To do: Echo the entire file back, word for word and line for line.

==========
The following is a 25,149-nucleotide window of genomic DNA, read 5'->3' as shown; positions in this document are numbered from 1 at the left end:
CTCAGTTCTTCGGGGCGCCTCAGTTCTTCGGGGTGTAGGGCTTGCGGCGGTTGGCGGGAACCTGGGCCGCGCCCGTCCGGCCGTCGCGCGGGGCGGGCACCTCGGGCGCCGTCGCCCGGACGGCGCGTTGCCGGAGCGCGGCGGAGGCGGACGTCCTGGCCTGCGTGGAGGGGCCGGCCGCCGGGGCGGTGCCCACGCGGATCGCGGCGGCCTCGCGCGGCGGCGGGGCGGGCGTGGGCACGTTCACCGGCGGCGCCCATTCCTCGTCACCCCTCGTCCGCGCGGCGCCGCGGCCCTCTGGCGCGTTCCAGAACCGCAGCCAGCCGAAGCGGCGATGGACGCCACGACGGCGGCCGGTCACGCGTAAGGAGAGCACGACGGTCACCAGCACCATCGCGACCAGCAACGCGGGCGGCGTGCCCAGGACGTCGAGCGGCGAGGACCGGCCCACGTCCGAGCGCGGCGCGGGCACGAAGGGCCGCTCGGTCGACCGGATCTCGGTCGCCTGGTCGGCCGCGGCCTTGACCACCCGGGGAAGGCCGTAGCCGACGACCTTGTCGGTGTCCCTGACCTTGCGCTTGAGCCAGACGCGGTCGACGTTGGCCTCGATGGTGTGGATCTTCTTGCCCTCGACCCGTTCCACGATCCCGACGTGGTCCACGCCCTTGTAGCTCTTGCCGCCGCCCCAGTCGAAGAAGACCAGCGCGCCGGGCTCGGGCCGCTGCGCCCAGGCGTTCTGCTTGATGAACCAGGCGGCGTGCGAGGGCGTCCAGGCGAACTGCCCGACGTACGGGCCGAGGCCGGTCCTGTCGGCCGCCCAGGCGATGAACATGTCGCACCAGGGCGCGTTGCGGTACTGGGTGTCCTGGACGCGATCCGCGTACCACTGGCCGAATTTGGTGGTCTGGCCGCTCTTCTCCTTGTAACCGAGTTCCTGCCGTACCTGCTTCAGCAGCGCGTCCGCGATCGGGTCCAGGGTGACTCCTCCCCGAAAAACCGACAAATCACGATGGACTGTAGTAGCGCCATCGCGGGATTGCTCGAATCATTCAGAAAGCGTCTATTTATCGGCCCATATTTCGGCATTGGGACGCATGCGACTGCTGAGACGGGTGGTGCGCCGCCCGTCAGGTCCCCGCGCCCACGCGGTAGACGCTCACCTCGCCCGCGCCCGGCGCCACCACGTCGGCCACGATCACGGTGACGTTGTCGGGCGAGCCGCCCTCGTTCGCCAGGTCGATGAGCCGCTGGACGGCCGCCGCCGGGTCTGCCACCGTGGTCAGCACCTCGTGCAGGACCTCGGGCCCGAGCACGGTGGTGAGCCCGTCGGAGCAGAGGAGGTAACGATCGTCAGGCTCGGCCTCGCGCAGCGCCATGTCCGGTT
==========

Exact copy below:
The following is a 25,149-nucleotide window of genomic DNA, read 5'->3' as shown; positions in this document are numbered from 1 at the left end:
CTCAGTTCTTCGGGGCGCCTCAGTTCTTCGGGGTGTAGGGCTTGCGGCGGTTGGCGGGAACCTGGGCCGCGCCCGTCCGGCCGTCGCGCGGGGCGGGCACCTCGGGCGCCGTCGCCCGGACGGCGCGTTGCCGGAGCGCGGCGGAGGCGGACGTCCTGGCCTGCGTGGAGGGGCCGGCCGCCGGGGCGGTGCCCACGCGGATCGCGGCGGCCTCGCGCGGCGGCGGGGCGGGCGTGGGCACGTTCACCGGCGGCGCCCATTCCTCGTCACCCCTCGTCCGCGCGGCGCCGCGGCCCTCTGGCGCGTTCCAGAACCGCAGCCAGCCGAAGCGGCGATGGACGCCACGACGGCGGCCGGTCACGCGTAAGGAGAGCACGACGGTCACCAGCACCATCGCGACCAGCAACGCGGGCGGCGTGCCCAGGACGTCGAGCGGCGAGGACCGGCCCACGTCCGAGCGCGGCGCGGGCACGAAGGGCCGCTCGGTCGACCGGATCTCGGTCGCCTGGTCGGCCGCGGCCTTGACCACCCGGGGAAGGCCGTAGCCGACGACCTTGTCGGTGTCCCTGACCTTGCGCTTGAGCCAGACGCGGTCGACGTTGGCCTCGATGGTGTGGATCTTCTTGCCCTCGACCCGTTCCACGATCCCGACGTGGTCCACGCCCTTGTAGCTCTTGCCGCCGCCCCAGTCGAAGAAGACCAGCGCGCCGGGCTCGGGCCGCTGCGCCCAGGCGTTCTGCTTGATGAACCAGGCGGCGTGCGAGGGCGTCCAGGCGAACTGCCCGACGTACGGGCCGAGGCCGGTCCTGTCGGCCGCCCAGGCGATGAACATGTCGCACCAGGGCGCGTTGCGGTACTGGGTGTCCTGGACGCGATCCGCGTACCACTGGCCGAATTTGGTGGTCTGGCCGCTCTTCTCCTTGTAACCGAGTTCCTGCCGTACCTGCTTCAGCAGCGCGTCCGCGATCGGGTCCAGGGTGACTCCTCCCCGAAAAACCGACAAATCACGATGGACTGTAGTAGCGCCATCGCGGGATTGCTCGAATCATTCAGAAAGCGTCTATTTATCGGCCCATATTTCGGCATTGGGACGCATGCGACTGCTGAGACGGGTGGTGCGCCGCCCGTCAGGTCCCCGCGCCCACGCGGTAGACGCTCACCTCGCCCGCGCCCGGCGCCACCACGTCGGCCACGATCACGGTGACGTTGTCGGGCGAGCCGCCCTCGTTCGCCAGGTCGATGAGCCGCTGGACGGCCGCCGCCGGGTCTGCCACCGTGGTCAGCACCTCGTGCAGGACCTCGGGCCCGAGCACGGTGGTGAGCCCGTCGGAGCAGAGGAGGTAACGATCGTCAGGCTCGGCCTCGCGCAGCGCCATGTCCGGTT